This Edsel CD is divided into three near-equal portions reflecting the three distinct phases of Bernard’s career. The first ten tracks in large part are the purest swamp pop, the second ten reflect a country influence, while the album closes with seven mostly classic Cajun tunes informed with a rock sensibility.
The disc opens with ten songs from the infancy of both Bernard’s career and the swamp pop genre, with two of the
numbers by far preceding either.
Both “Jolie Blonde” and “Colinda” are time-honored standards of the south Louisiana songbook. “Jolie Blonde” needs no introduction, dating from earliest recordings of Cajun music and could easily serve as the “national anthem” of south Louisiana, much as “Rocky Top” and “Yellow Rose Of Texas” do for denizens of Tennessee and Texas.
Perhaps of most interest, however, to those of an ethnomusicological bent or those who are fascinated by Louisiana culture, is “Colinda”. Bernard’s bilingual 1962 version, a smash hit in Acadiana and Quebec and a minor one in the rest of America, is but the most famous rendition of a song and dance with roots in Guinea over 400 years ago.
In fact, when the first slavers appeared on that country’s coast, Guineans had been dancing a dance called the Kalinda for many years. They brought this dance with them to New World, most notably to the Caribbean (where it is performed to this day) and to Louisiana. It’s first New World reference comes from Martinique, when in 1678 the Sovereign Council banned it because of both its indecency and its supposed ability to incite slave revolts.
In Louisiana, by the nineteenth century the dance had become associated with both voodoo and a sort of acrobatic Morris Dancing, as folklorist Mina Monroe recorded in 1921: “In Louisiana, the Calinda was a war dance in which men alone took part, stripped to the waist and brandishing sticks in mock fight, while at the same time balancing upon their heads bottles filled with water”.
The dance had become extinct in Louisiana by 1900, but its name lived on in the music of the black Creoles. The Cajuns picked up on these songs and added some variants (most notably, and probably resulting from a misunderstanding of the French homonymic phases allons danser Colinda - “Let’s Dance the Colinda”, and allons dansez Colinda - “Let’s Dance Colinda”). By 1962 the song was well known in the Cajun country, a version having been cut in 1953 by no less an eminence than Governor Jimmie Davis.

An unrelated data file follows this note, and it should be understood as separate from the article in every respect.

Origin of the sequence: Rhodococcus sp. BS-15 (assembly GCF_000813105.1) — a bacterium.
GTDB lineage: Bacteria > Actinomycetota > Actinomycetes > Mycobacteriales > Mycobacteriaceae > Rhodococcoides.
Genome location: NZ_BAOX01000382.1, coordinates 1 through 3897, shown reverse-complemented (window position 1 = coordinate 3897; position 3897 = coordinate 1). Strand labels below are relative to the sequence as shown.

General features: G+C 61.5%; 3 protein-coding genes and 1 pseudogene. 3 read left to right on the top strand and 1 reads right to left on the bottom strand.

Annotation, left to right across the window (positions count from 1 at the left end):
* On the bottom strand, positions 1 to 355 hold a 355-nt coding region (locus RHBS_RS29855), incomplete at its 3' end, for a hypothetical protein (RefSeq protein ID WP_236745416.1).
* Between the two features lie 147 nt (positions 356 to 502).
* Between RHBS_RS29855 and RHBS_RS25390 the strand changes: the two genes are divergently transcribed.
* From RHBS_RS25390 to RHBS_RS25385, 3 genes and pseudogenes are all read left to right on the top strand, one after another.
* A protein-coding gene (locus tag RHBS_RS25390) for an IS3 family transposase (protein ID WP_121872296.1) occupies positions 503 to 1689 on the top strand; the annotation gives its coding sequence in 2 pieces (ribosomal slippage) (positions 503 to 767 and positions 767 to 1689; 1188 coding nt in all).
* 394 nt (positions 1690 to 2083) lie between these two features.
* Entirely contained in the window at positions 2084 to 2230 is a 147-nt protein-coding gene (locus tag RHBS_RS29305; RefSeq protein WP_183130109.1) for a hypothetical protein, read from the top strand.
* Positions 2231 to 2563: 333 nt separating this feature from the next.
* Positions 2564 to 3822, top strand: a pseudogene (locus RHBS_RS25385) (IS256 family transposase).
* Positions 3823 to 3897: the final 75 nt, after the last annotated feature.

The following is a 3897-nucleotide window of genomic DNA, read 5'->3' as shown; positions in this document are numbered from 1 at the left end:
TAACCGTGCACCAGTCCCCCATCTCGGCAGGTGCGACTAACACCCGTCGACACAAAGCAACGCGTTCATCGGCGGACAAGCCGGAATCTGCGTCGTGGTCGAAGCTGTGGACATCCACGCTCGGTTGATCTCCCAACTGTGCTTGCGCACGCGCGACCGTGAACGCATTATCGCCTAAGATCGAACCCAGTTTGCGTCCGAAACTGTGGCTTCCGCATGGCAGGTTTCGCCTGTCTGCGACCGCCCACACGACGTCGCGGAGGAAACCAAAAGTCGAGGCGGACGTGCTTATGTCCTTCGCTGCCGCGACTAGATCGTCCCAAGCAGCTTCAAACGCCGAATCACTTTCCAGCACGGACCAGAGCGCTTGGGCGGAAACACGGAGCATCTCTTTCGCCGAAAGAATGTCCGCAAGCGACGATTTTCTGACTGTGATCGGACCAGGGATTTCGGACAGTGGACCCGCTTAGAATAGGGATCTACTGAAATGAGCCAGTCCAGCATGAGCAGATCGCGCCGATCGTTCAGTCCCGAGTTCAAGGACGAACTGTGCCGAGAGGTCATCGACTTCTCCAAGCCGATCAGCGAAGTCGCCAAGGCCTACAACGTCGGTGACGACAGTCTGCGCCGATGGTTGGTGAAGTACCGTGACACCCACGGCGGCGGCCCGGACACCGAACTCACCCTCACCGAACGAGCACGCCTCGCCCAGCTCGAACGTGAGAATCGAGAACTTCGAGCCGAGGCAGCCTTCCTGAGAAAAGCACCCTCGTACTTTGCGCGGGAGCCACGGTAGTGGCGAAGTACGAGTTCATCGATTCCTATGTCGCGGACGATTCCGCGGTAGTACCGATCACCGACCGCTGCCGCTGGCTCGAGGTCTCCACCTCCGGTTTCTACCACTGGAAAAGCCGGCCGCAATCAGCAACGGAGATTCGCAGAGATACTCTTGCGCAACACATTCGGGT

Not only are the songs historical, some of them are just plain ol’ pure pop perfection! “You’re The Reason I’m In Love” is a glittering jewel of romantic Swamp Pop that stuns with it’s impeccability. The same could also be said for his biggest hit, “This Should Go On Forever”. Pop music, be it of the Swamp or dry land variety, simply doesn’t come much better than this!
Of note today is the fact that composer King Karl’s lyric, “If it’s a sin to really love you/then a sinner I will be” was
censored by fabled American television emcee Dick Clark when Dick Clark when Bernard was slated to perform the song on Clark’s “American Bandstand”. The concept of a “sinful” love, thought unobjectionable on the Bayou, proved too hot to handle out in the hot dog and apple pie heartland of 1959. Bernard was forced to record a g-rated version, and the lyric was changed to “if it’s wrong to really love you / then wrong I’ll always be”. How rapidly times change.
Other Swamp Pop classics covered in this section include Bobby Charles’ “Small Town Talk” and Jerry Raines’ “Our Teenage Love”. The Chuck Berry style rocker “Recorded In England”, originally cut on Bernard’s own Arbee label, is an interesting novelty. The plight of the home-grown popster in the wake of The Beatles was regarded with bemusement by most stateside musicians, but was nonetheless the death knell for the “golden age” of Swamp Pop. “To Have And To Hold”, in which the singer openly and bitterly regrets his marriage, is another song none too heartland friendly. The chorus, “if I had my life to live over again, then you’d be the one wearing my ring” - directed toward the other woman - would definitely be weighed in the balance and found wanting by the likes of Dick Clark.